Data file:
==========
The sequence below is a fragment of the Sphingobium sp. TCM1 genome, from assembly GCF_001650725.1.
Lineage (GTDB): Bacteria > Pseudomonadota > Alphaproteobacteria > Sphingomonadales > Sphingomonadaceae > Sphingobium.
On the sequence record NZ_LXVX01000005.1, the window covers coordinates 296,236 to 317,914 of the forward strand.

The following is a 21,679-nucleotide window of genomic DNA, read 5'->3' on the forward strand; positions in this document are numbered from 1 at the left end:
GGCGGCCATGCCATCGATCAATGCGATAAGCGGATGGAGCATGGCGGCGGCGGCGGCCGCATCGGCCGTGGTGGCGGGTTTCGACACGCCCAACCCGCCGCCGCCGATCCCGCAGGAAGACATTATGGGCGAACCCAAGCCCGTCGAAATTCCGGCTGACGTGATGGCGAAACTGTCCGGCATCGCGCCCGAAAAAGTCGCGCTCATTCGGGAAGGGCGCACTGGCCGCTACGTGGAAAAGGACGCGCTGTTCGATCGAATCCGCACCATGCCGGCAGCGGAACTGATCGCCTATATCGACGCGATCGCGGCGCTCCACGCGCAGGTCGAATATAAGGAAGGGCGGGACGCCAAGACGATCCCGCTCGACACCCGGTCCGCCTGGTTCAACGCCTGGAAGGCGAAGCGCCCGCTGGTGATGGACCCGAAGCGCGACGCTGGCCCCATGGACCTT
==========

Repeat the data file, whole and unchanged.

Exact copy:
The sequence below is a fragment of the Sphingobium sp. TCM1 genome, from assembly GCF_001650725.1.
Lineage (GTDB): Bacteria > Pseudomonadota > Alphaproteobacteria > Sphingomonadales > Sphingomonadaceae > Sphingobium.
On the sequence record NZ_LXVX01000005.1, the window covers coordinates 296,236 to 317,914 of the forward strand.

The following is a 21,679-nucleotide window of genomic DNA, read 5'->3' on the forward strand; positions in this document are numbered from 1 at the left end:
GGCGGCCATGCCATCGATCAATGCGATAAGCGGATGGAGCATGGCGGCGGCGGCGGCCGCATCGGCCGTGGTGGCGGGTTTCGACACGCCCAACCCGCCGCCGCCGATCCCGCAGGAAGACATTATGGGCGAACCCAAGCCCGTCGAAATTCCGGCTGACGTGATGGCGAAACTGTCCGGCATCGCGCCCGAAAAAGTCGCGCTCATTCGGGAAGGGCGCACTGGCCGCTACGTGGAAAAGGACGCGCTGTTCGATCGAATCCGCACCATGCCGGCAGCGGAACTGATCGCCTATATCGACGCGATCGCGGCGCTCCACGCGCAGGTCGAATATAAGGAAGGGCGGGACGCCAAGACGATCCCGCTCGACACCCGGTCCGCCTGGTTCAACGCCTGGAAGGCGAAGCGCCCGCTGGTGATGGACCCGAAGCGCGACGCTGGCCCCATGGACCTT